This almost deafening silence in an account spanning nearly a decade is less damaging than it might at first appear, however. The reason lies in Pepys’s use of the concept of moderation in his stereotyping of the French. Admittedly, ‘moderate’ and its various cognate terms are not keywords in the Pepysian lexicon – at least if measured quantitatively. They are used sparingly, and typically operate as value-neutral modifiers.100 Occasionally, however, there is a clearer normative sense to Pepys’s usage of these words. The diarist, for example, considered the alderman and goldsmith, Sir Robert Vyner, ‘a very moderate man’: an indication of approval.101 The Conventicle Bill, by contrast, was deemed ‘too devilish a severe act … beyond all moderation’, by the diarist’s cousin, the MP Roger Pepys.102 The underlying concept of ‘moderation’, nonetheless, saturates Pepys’s prose and guided his day-to-day practice. Pepys attempted, with mixed success, to moderate his own behaviour – be it illicit sexual activity, excessive drinking, compulsive play-going or his rampant bibliophilia.103 Thus, in autumn 1663, Pepys wrote, ‘to Westminster Hall, thinking to meet Mrs. Lane, which is my great vanity … but I must correct it’.104 He took equally, if not more, seriously his role as a ‘moderator’ of others’ behaviour – whether his wife’s, his relations’, his clerical assistants’ or his servants’. This often took the form of physical violence. After beating his personal servant Wayneman Birch, he told Birch’s sister Jane ‘how much I did love the boy … and how much it do concern [me] to correct the boy … or else he would be undone’.105 While the notion of affectionate violence may now jar, there is no reason to suspect Pepys of being disingenuous on this occasion.106 His actions, nonetheless, were undeniably self-interested. Pepys occupied the dominant ‘moderate’ position in an array of hierarchical relationships that collectively structured his own world, and early modern society more generally. At the same time, his practice of moderation, of himself as much as others, was a response to deep-seated anxieties about his personal authority and public reputation: a condition characterised by Mark Breitenberg as ‘anxious masculinity’.107 ‘Moderation’ of self and others, then, was of equal and central importance to Pepys in his exercise of domestic and public authority. As such, it represented an essential aspect of Restoration ‘common sense’, shaping Pepys’s thought and directing his actions.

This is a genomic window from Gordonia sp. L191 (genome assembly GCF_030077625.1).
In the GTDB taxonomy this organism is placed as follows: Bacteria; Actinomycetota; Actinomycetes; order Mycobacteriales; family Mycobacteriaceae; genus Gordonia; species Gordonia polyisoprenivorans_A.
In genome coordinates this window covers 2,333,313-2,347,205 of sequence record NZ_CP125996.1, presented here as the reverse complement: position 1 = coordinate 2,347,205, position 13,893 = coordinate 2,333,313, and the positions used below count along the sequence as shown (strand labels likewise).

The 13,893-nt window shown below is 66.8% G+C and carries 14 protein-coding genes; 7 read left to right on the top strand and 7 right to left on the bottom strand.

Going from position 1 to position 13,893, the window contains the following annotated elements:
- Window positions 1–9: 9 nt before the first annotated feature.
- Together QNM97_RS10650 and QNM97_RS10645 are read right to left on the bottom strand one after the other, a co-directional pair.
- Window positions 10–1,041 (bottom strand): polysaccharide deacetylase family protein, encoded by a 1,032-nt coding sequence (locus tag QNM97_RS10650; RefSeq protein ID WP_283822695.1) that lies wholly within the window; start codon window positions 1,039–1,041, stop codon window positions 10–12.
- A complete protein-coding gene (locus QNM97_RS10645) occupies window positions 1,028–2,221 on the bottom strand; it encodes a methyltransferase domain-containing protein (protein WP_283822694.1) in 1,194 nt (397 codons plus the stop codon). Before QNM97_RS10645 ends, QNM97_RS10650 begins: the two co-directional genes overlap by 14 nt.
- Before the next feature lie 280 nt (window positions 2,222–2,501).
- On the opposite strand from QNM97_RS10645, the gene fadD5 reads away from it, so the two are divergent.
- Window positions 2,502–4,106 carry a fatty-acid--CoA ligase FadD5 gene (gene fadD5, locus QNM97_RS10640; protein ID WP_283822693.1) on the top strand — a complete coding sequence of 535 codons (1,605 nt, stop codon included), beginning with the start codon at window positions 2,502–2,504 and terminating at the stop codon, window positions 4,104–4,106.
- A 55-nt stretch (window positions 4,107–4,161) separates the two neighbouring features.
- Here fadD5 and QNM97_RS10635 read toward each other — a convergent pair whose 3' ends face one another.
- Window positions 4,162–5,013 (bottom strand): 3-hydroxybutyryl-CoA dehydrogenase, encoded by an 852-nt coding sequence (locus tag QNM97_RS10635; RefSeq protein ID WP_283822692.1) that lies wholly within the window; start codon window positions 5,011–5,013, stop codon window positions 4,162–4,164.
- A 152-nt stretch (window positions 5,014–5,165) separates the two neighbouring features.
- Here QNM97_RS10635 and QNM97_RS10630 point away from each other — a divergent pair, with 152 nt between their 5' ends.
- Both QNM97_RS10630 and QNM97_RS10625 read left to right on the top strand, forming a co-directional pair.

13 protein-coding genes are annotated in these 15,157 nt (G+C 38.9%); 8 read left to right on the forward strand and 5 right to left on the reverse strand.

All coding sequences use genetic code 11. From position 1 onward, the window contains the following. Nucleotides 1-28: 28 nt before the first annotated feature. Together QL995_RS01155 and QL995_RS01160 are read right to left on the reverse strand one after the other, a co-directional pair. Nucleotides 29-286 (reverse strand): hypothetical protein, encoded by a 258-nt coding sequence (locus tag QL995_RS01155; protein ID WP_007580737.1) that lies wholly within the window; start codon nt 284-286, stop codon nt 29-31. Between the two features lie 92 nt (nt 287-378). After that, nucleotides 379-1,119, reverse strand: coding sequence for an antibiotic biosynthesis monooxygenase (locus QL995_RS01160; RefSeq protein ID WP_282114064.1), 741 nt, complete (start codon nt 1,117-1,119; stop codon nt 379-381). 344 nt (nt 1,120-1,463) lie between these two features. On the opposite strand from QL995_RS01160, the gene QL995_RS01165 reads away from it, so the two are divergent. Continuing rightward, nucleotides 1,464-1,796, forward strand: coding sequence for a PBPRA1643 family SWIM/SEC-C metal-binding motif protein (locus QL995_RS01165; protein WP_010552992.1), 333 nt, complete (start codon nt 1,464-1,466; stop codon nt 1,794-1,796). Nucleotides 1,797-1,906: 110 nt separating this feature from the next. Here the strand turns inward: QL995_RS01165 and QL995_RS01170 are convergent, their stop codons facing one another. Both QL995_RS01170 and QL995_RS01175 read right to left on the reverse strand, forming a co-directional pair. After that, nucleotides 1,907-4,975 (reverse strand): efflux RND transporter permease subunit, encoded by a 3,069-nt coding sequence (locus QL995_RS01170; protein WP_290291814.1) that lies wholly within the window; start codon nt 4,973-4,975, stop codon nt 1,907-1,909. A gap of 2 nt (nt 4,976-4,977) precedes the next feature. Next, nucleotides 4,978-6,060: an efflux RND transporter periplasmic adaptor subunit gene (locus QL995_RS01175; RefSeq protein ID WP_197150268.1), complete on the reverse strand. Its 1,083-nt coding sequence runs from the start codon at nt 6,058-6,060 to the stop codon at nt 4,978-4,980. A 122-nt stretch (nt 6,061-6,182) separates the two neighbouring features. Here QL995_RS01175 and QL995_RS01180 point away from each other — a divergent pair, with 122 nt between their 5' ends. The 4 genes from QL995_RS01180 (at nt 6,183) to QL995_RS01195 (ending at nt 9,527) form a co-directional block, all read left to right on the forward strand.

It is hardly surprising, then, that Restoration public discourse was populated by ‘immoderate’ Frenchmen. It was the ubiquity of this stereotype that provided the shared social meaning of Coventry’s anecdote and Pepys’s French diplomats. In an exact echo of Pepys’s assessment of the French diplomats, a jest book from 1666, for example, noted that ‘[the French] are brave fellows at a first On-set, begin an action like thunder, and end it in a smoke, at the first encounter more than men, in the close thereof less than women’.108 Likewise, the French were routinely depicted on the Restoration stage as cowardly braggarts. James Howard’s 1666 play, The English monsieur, which Pepys attended and enjoyed in 1666, and again in 1668, featured a pair of boastful, but ultimately craven, French tailors in its comic subplot.109 Robert Hume has noted that Restoration plays were ‘highly … conventional, imitative and repetitive’. The deployment of a variety of recognisable stereotypes – ‘stock characters’ – was an important element of this proven formula.110 The same national stereotype was pervasive in the various printed ‘characters’ of different nations that were published at the time. Shepard has noted that the authors of these works dealt in a common stock of derogatory stereotypes that were immediately recognisable to their audience.111 Their appeal, then, lay in the situational or topical treatment of the stereotype in question, not its general contours.